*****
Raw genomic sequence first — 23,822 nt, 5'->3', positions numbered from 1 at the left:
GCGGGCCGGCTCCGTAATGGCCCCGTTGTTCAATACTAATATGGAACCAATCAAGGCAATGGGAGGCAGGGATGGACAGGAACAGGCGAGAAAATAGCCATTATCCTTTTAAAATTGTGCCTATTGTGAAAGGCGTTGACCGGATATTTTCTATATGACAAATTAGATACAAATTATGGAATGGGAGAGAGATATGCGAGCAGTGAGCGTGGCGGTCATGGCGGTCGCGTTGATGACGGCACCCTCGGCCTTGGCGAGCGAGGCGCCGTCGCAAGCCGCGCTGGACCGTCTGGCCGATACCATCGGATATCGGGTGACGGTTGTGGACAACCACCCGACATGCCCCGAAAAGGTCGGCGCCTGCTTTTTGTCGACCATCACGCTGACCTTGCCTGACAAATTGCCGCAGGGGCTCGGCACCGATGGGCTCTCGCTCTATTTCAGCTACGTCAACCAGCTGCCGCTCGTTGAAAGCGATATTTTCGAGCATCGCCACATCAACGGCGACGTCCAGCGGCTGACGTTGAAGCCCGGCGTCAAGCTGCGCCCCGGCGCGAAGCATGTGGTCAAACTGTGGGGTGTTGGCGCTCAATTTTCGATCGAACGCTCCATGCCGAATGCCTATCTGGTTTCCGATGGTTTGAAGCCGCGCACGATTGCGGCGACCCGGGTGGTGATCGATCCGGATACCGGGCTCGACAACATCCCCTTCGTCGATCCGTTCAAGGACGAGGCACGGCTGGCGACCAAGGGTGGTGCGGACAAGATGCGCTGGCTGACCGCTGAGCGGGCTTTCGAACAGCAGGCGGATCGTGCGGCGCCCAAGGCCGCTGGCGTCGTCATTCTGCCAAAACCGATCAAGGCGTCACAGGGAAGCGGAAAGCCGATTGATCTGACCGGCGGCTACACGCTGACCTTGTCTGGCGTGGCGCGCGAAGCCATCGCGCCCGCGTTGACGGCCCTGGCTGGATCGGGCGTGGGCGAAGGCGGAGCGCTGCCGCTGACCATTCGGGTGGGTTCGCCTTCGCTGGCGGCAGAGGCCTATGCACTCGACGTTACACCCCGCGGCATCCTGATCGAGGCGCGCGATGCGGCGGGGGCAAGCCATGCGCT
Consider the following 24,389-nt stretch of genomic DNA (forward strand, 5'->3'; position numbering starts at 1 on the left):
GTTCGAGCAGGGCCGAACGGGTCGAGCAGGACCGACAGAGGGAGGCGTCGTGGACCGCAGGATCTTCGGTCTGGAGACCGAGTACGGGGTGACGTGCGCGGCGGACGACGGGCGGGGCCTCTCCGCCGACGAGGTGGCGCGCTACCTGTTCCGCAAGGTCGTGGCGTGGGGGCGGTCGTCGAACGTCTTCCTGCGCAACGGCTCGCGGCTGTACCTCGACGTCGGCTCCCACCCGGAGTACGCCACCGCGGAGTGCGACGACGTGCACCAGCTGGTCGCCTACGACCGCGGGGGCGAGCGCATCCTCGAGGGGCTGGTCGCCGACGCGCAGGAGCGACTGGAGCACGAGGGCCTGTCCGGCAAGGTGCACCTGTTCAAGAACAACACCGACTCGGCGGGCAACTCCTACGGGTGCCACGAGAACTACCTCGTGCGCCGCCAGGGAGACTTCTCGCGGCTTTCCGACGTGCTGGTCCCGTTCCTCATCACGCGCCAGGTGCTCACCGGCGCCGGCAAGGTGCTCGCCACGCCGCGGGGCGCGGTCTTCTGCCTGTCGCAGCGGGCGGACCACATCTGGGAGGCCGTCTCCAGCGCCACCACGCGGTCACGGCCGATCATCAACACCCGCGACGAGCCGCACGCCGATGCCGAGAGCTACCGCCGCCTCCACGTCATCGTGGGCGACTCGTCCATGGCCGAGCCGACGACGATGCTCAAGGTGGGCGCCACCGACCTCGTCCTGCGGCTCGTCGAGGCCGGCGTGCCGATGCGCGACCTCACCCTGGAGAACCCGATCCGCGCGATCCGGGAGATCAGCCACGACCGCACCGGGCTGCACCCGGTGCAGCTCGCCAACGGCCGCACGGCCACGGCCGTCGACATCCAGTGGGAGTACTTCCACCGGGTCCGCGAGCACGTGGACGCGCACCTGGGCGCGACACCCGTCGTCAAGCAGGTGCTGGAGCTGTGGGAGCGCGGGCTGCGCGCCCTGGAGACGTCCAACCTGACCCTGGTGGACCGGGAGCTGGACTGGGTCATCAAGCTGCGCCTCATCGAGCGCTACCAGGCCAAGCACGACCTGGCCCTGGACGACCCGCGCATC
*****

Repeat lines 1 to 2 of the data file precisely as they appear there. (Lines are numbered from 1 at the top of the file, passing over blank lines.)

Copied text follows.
Raw genomic sequence first — 23,822 nt, 5'->3', positions numbered from 1 at the left:
GCGGGCCGGCTCCGTAATGGCCCCGTTGTTCAATACTAATATGGAACCAATCAAGGCAATGGGAGGCAGGGATGGACAGGAACAGGCGAGAAAATAGCCATTATCCTTTTAAAATTGTGCCTATTGTGAAAGGCGTTGACCGGATATTTTCTATATGACAAATTAGATACAAATTATGGAATGGGAGAGAGATATGCGAGCAGTGAGCGTGGCGGTCATGGCGGTCGCGTTGATGACGGCACCCTCGGCCTTGGCGAGCGAGGCGCCGTCGCAAGCCGCGCTGGACCGTCTGGCCGATACCATCGGATATCGGGTGACGGTTGTGGACAACCACCCGACATGCCCCGAAAAGGTCGGCGCCTGCTTTTTGTCGACCATCACGCTGACCTTGCCTGACAAATTGCCGCAGGGGCTCGGCACCGATGGGCTCTCGCTCTATTTCAGCTACGTCAACCAGCTGCCGCTCGTTGAAAGCGATATTTTCGAGCATCGCCACATCAACGGCGACGTCCAGCGGCTGACGTTGAAGCCCGGCGTCAAGCTGCGCCCCGGCGCGAAGCATGTGGTCAAACTGTGGGGTGTTGGCGCTCAATTTTCGATCGAACGCTCCATGCCGAATGCCTATCTGGTTTCCGATGGTTTGAAGCCGCGCACGATTGCGGCGACCCGGGTGGTGATCGATCCGGATACCGGGCTCGACAACATCCCCTTCGTCGATCCGTTCAAGGACGAGGCACGGCTGGCGACCAAGGGTGGTGCGGACAAGATGCGCTGGCTGACCGCTGAGCGGGCTTTCGAACAGCAGGCGGATCGTGCGGCGCCCAAGGCCGCTGGCGTCGTCATTCTGCCAAAACCGATCAAGGCGTCACAGGGAAGCGGAAAGCCGATTGATCTGACCGGCGGCTACACGCTGACCTTGTCTGGCGTGGCGCGCGAAGCCATCGCGCCCGCGTTGACGGCCCTGGCTGGATCGGGCGTGGGCGAAGGCGGAGCGCTGCCGCTGACCATTCGGGTGGGTTCGCCTTCGCTGGCGGCAGAGGCCTATGCACTCGACGTTACACCCCGCGGCATCCTGATCGAGGCGCGCGATGCGGCGGGGGCAAGCCATGCGCT